Philadelphia Trip, 2017

To me, the most fascinating part about neuroscience is how little we know about the brain and the constant quest to discover new insights and knowledge about the circuitry within our own bodies.

Rutgers BRAIN Trip Members

On one chilly Saturday, a few members of Rutgers BRAIN set out on our own expedition to make some personal discoveries and enjoy a different form of learning.

Anthony Eastlack’s skeleton

The early morning air was crisp, and slightly scented with the smell of our breakfast bagels as we boarded a train to Philadelphia. Our first stop was the Mutter Museum, full of mysteries to be examined and mulled over. We saw specimens such as a saponified body known as the “Soap Lady,” sections of Albert Einstein’s brain, and what seemed like an endless expanse of skulls mounted side by side on a wall. What truly fascinated me was a replica of Anthony Eastlack’s skeleton, a skeleton with bones where no bones should be. Eastlack had endured a condition called Fibrodysplasia Ossificans Progressiva, in which the body responds to trauma with swelling, inflammation, and then ossification of the injured area, causing muscle to turn quite literally into bone. This results in a distorted skeleton, forcing the individual into a contorted position.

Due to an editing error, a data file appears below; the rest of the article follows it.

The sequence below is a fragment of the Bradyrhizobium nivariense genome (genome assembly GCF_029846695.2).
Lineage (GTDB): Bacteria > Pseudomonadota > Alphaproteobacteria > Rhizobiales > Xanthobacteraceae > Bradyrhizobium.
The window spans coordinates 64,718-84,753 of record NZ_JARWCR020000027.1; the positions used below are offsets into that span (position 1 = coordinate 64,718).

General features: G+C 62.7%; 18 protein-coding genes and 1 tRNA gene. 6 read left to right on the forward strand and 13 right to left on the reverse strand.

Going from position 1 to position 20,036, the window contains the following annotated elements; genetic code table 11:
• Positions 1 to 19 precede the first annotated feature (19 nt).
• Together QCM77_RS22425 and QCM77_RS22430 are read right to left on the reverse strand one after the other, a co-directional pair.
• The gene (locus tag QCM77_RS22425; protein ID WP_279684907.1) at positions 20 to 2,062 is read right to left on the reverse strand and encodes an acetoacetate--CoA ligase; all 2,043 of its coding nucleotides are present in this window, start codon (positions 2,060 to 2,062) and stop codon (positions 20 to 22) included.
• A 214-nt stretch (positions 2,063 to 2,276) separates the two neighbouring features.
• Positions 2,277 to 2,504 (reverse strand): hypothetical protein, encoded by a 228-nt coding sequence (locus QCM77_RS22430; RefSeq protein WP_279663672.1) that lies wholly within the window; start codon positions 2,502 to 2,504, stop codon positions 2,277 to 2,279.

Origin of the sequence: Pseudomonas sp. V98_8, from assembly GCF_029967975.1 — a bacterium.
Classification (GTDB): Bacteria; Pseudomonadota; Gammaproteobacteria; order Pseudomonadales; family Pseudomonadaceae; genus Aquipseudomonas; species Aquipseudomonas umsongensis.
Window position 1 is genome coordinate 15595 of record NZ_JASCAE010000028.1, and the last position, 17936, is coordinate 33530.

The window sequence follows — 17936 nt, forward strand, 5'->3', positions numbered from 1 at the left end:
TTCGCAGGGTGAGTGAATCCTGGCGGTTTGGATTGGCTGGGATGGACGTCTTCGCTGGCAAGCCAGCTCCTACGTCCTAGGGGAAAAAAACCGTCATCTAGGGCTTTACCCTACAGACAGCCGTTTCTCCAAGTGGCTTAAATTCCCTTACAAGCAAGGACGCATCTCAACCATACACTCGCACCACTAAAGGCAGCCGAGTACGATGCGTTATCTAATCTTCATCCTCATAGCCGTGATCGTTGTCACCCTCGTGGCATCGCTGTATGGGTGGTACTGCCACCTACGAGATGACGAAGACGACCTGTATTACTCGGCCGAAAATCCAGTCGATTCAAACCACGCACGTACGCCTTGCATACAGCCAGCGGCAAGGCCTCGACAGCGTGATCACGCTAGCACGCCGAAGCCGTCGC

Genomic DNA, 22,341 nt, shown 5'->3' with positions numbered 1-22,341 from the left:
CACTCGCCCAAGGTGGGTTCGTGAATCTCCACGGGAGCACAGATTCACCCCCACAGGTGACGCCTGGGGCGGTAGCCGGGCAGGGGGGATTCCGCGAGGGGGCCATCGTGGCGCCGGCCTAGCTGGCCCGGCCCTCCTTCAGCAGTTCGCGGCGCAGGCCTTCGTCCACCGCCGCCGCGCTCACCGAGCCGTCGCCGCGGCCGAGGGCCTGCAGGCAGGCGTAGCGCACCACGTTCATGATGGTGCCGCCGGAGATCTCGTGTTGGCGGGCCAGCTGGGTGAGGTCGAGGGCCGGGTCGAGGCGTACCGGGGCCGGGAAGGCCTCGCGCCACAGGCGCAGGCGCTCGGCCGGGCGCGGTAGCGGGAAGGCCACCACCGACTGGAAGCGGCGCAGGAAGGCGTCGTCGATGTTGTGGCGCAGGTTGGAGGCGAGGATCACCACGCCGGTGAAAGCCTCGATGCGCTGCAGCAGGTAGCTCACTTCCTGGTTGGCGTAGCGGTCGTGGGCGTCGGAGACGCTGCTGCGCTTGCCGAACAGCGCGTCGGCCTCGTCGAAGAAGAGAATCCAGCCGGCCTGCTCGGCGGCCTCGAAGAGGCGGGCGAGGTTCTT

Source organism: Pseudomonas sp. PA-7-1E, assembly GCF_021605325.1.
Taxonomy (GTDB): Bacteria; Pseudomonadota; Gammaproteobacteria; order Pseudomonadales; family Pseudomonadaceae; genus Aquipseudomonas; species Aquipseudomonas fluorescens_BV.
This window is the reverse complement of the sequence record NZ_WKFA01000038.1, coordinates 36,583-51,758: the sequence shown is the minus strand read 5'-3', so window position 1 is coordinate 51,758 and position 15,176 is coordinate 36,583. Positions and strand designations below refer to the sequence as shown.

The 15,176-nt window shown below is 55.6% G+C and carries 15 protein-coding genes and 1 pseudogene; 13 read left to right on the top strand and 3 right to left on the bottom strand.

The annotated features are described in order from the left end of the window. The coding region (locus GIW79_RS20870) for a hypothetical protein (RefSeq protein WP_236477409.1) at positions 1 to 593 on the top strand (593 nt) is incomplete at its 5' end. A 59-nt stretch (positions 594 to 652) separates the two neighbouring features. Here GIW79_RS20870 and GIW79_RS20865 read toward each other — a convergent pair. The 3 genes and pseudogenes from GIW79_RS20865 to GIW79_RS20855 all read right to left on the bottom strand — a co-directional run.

After a delicious lunch at a local Korean restaurant, we headed on over to the Franklin Institute. Here we found a ton of engaging activities that truly brought learning to life. I felt like I was a child again, wide-eyed and slack-jawed, running around to each exhibit wanting to try everything before time ran out. Laws of physics that I had previously encountered in a giant lecture hall literally held my life in its hands as I rode a bicycle across a tightrope across the ceiling, keeping my balance not by some miraculous feat of skill but by a 250 pound counterweight that shifted the center of gravity below the cable. Other members had fun exploring neural connections, debating thought-provoking issues, and experimenting science with their own hands and feet.

Experimenting science with their own hands and feet

We all had a great time exploring the city and the museums. Tuckered out by the journey, we headed back home on the train in the still chilly air, ruminating over the memories made throughout the day and excited for more adventures to come!

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